Homily – April 2018

Acts 4:8-12, 1 John 3:1-2, John 10:11-18

Today is Good Shepherd Sunday throughout the world.  On this day we pray for an increase of vocations to the priesthood and religious life.  Let us keep this intention firmly in our minds in this Mass.

As this Good Shepherd Sunday, we learn what Christian leadership really means. 

In the first reading today we see how St Peter moves from being a sheep to become a shepherd.

Having repented and been forgiven, his road to conversion is now filled with the Holy Spirit at Pentecost and he begins a life of missionary discipleship in faith.

We see an episode of this missionary discipleship in the First Reading from the Acts of the Apostles.

Peter has healed a man born as a cripple.  The leaders gather and ask him directly, by what name and in whose power he has done this. 

St Peter is given “a free kick” in regard to preaching the Good News to the people of this time.

He says directly “If you are questioning us today about an act of kindness to a cripple, and asking us how he was healed, then I’m glad to tell you all ………..  it is by the name of Jesus Christ the Nazarene. 

Being asked a direct question Peter can give a direct answer. 

This is an example of direct evangelisation.  When people ask us at home, in our workplace or in our neighbourhood why we are religious, or why we don’t participate certain conversations or actions that others do, we too are given “a free kick,” to give testimony to the Lord’s death and resurrection.

It is important to note, however, that we must wait for the question to be asked before we give the answer.  Giving the answer before the question is often seen by people as a religious imposition on their freedom.  It really can become a form of proselytism.  Rather than attract people to Christ it can actually repel them.

For most of us, in fact, it is a matter of indirect evangelisation. Without using our words, we use our actions and speak of the fragrance of Christ who perfumes the world with His resurrection.  I’m reminded of the famous words of St Francis of Assisi, “preach the Gospel at all times, and if necessary use words!”

In the Gospel today, Jesus offers us a wonderful example of what a true shepherd really means.  Jesus makes the distinction between a good shepherd and a shepherd who is less than satisfactory.

The main distinction is that Jesus says the Good Shepherd, “is the one who lays down his life for his sheep.”  The Good Shepherd is the one who gives total commitment to his sheep regardless of the cost.

Australians would struggle with this ancient image of shepherd and sheep.  In Australia when we think of sheep we think of thousands of sheep on a farm, or even more recently in the newspapers where thousands of sheep were crammed together in a ship on the way to meat processing factories in the Middle East.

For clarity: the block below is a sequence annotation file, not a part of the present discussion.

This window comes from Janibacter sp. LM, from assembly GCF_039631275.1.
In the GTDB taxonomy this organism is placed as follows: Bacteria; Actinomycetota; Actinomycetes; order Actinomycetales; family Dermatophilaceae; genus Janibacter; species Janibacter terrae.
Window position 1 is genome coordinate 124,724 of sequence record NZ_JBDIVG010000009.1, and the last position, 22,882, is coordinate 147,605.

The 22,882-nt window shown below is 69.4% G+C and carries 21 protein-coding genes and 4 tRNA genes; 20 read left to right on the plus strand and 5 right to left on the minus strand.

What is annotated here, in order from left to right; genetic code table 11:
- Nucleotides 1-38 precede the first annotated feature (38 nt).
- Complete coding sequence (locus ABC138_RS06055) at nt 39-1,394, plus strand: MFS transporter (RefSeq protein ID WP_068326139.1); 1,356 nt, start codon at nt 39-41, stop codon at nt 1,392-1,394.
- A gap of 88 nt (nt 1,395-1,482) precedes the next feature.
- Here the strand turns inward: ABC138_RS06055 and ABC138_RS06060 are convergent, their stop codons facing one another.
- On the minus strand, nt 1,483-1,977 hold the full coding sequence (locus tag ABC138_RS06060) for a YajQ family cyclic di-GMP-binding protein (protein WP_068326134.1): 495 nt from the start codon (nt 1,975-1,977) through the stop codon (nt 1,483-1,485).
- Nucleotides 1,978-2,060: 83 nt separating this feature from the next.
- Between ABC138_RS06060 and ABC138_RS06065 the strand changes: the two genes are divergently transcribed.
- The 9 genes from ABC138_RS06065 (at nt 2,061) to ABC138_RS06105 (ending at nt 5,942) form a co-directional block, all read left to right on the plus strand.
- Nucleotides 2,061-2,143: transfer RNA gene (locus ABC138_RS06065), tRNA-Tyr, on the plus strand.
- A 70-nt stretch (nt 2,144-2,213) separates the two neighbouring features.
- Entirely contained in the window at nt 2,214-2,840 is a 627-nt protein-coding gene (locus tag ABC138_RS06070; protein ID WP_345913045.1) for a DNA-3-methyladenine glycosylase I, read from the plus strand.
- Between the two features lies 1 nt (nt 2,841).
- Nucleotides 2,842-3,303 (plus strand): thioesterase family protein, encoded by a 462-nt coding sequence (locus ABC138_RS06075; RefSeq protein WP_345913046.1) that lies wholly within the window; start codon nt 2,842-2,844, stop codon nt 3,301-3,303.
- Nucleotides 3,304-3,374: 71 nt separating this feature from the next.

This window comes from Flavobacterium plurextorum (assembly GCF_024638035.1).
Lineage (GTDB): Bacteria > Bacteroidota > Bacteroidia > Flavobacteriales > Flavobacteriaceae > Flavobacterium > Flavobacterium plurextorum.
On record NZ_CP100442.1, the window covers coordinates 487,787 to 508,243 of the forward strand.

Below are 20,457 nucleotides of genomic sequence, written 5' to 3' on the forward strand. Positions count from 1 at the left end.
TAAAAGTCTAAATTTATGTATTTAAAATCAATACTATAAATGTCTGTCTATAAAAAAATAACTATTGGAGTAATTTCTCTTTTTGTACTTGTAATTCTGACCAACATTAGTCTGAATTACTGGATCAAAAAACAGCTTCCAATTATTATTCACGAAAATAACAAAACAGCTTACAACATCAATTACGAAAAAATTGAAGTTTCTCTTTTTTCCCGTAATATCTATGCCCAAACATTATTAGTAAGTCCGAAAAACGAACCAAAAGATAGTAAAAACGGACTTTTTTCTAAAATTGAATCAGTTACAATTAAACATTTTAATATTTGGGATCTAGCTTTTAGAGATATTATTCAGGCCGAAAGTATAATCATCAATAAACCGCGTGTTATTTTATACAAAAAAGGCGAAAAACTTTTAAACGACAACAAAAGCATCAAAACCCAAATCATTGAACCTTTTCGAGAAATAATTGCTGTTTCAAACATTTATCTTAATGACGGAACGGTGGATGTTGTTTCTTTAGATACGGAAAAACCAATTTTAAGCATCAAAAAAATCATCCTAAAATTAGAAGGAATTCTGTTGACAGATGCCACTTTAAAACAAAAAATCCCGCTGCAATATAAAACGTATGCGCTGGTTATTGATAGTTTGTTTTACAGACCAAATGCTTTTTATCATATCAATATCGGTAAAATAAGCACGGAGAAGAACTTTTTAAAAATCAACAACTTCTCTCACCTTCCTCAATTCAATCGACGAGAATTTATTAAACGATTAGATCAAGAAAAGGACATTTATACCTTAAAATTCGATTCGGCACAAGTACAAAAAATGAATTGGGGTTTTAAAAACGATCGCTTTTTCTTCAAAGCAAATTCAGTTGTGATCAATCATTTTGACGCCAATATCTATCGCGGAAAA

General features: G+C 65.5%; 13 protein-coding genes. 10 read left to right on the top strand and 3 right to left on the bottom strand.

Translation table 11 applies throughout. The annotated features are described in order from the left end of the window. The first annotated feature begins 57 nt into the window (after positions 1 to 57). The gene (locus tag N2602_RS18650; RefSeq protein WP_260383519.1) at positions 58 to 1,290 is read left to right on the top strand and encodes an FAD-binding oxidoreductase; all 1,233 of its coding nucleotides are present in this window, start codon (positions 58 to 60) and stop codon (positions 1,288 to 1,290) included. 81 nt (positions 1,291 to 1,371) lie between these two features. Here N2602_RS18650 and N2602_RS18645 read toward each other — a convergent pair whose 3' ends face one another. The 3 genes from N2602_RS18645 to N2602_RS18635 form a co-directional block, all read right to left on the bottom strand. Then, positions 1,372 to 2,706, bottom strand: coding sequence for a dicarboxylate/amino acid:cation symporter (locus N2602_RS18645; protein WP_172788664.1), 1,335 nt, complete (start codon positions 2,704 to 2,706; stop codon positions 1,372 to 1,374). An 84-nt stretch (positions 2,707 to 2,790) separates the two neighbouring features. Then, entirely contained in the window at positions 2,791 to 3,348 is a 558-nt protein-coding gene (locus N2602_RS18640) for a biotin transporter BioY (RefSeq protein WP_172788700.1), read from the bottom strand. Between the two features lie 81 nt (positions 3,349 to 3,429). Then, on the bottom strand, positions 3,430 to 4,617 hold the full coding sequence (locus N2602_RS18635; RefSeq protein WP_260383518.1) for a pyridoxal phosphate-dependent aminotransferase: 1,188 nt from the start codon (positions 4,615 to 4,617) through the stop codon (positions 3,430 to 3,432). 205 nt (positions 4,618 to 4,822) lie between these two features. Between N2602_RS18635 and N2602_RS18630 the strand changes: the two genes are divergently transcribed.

However, in the time of Jesus, a shepherd had only a few sheep.  They were a bit like what we have today with our pets.  We have a name for our pets.  We know them and our pets generally know us and are drawn towards us.

So the Good Shepherd knows his sheep by name and they know him.  It’s a two way street. 

The Good Shepherd leadership involves all of us baptised.

We can think of a mother, father, teacher, brothers or sisters to know their own as they know them.

On this day we pray for the Shepherd image as applied to priests and religious in religious orders. We pray that we have an increase in vocations to the priesthood and religious life.

In regard to the priesthood here in the Archdiocese of Canberra, and Goulburn let us pray for a generous increase in numbers.

Please God, as the year progresses I hope to ordain two young men for the priesthood.  Last year I ordained Fr Joshua Scott for the priesthood here in this cathedral.  It’s a time of immense joy.  To hear their stories.  Why they became a priest is certainly an entry into the amazing grace of God’s call in a vocation.

We should be open to a vocation happening in our own family.  Perhaps there are young men here in this Cathedral this morning, for example, who may wish to think seriously about whether God is calling them to the priesthood.

At the moment I have seven seminarians training to be priests.  I would like another seven or another ten!

So let us respond in two ways.

First, let us pray for an increase of vocations to the priesthood and religious life, especially in this Archdiocese.